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Community Based Targeting for Social Safety Nets

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Abstract

This paper interprets case studies and theory on community involvement in beneficiary selection and benefit delivery for social safety nets. Several considerations should be carefully balanced in assessing the advantages of using community groups as targeting agents. First, benefits from utilizing local information and social capital may be eroded by costly rent-seeking. Second, the potential improvement in targeting criteria from incorporating local notions of deprivation must be tempered by the possibility of program capture by local elites, and by the possibility that local preferences are not pro-poor. Third, performance may be undermined by unforeseen strategic targeting by local communities in response to national funding and evaluation criteria, or by declines in political support.

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File URL: http://web.williams.edu/Economics/wp/cbt.pdf
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Bibliographic Info

Paper provided by Department of Economics, Williams College in its series Department of Economics Working Papers with number 2000-09.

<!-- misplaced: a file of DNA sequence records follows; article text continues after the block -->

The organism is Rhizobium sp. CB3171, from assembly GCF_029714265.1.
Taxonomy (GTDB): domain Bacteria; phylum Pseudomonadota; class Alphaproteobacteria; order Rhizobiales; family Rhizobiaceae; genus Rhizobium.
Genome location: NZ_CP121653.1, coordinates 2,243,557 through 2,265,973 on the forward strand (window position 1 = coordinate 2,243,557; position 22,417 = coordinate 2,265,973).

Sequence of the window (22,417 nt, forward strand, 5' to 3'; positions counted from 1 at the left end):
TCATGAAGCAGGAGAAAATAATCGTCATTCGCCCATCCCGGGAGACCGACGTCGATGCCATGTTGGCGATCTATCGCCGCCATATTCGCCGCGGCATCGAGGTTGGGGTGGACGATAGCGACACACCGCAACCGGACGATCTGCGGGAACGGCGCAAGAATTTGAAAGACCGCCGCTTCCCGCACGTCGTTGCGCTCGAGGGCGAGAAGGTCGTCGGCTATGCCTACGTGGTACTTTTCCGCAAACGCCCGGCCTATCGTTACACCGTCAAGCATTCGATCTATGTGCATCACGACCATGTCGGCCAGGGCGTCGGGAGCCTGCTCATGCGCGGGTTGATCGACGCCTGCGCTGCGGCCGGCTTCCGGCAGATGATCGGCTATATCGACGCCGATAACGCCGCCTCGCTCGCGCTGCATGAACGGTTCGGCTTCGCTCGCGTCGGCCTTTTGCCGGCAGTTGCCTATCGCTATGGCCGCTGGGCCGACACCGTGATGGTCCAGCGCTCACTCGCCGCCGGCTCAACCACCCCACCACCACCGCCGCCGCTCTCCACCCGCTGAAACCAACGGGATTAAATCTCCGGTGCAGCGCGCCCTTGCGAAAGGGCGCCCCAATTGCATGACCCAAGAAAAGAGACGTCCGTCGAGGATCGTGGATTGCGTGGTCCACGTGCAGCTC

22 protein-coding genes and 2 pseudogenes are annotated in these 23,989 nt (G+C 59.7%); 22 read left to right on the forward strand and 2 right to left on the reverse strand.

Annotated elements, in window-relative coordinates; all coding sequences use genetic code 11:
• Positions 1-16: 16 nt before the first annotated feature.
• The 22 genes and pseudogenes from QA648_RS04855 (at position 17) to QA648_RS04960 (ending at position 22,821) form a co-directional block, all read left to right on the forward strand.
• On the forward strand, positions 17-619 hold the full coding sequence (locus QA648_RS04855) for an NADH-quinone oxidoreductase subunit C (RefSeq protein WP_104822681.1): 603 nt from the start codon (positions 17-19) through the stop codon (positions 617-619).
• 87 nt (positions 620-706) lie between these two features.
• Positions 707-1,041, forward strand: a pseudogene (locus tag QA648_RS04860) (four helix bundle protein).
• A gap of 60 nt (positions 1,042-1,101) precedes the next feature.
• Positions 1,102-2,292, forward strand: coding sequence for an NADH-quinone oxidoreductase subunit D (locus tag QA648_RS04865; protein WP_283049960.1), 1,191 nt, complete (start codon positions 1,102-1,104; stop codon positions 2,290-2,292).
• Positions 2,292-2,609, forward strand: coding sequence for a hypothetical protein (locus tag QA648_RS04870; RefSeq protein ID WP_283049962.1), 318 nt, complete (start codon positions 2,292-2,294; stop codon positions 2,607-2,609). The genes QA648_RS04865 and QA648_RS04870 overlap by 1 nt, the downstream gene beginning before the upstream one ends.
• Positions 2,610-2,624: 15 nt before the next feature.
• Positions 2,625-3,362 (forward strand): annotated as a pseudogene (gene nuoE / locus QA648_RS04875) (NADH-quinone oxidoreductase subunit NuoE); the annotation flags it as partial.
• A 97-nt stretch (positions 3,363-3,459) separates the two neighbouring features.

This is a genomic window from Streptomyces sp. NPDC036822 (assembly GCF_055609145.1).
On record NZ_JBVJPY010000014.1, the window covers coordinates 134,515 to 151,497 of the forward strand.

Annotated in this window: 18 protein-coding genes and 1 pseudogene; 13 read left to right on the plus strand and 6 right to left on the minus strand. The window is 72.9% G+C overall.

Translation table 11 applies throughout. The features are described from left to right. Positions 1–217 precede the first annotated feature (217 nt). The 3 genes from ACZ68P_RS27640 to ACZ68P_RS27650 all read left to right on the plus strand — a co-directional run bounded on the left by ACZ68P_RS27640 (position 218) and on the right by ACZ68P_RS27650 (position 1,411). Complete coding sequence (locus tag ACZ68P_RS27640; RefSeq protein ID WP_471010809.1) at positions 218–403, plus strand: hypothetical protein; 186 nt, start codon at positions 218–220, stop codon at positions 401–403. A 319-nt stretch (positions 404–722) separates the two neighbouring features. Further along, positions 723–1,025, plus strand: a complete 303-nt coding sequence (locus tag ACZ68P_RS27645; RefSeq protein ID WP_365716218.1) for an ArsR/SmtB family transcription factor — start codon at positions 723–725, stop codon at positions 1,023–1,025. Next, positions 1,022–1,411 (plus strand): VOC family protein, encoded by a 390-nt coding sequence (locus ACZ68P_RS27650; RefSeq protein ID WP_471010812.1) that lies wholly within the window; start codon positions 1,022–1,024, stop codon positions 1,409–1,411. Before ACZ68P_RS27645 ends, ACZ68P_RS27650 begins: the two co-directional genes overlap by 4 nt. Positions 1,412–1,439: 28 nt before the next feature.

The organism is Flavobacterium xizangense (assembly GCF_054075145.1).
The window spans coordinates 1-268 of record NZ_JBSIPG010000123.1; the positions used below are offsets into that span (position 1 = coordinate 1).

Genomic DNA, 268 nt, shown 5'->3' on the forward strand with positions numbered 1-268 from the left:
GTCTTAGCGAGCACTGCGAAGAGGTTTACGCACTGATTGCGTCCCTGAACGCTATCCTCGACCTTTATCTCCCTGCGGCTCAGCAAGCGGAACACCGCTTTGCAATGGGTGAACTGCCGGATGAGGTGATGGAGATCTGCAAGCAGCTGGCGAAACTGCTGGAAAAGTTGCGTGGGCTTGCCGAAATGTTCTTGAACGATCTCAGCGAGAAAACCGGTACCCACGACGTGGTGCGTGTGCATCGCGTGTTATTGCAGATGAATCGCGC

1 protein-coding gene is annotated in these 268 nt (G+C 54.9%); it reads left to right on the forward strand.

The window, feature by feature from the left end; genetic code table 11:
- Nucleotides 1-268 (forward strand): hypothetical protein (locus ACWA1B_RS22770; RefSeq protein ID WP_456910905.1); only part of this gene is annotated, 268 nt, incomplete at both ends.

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Length: 43 pages
Date of creation: Dec 2000
Date of revision:
Publication status: published in World Development, March 2002, v. 30, iss. 3, pp. 375- 94
Handle: RePEc:wil:wileco:2000-09

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  1. Ravallion, Martin & Wodon, Quentin, 1998. "Evaluating a targeted social program when placement is decentralized," Policy Research Working Paper Series 1945, The World Bank.
  2. Philippe De Donder & Jean Hindriks, 1998. "The political economy of targeting," Public Choice, Springer, vol. 95(1), pages 177-200, April.
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Cited by:
  1. World Bank, 2002. "Sri Lanka : Poverty Assessment," World Bank Other Operational Studies 15387, The World Bank.

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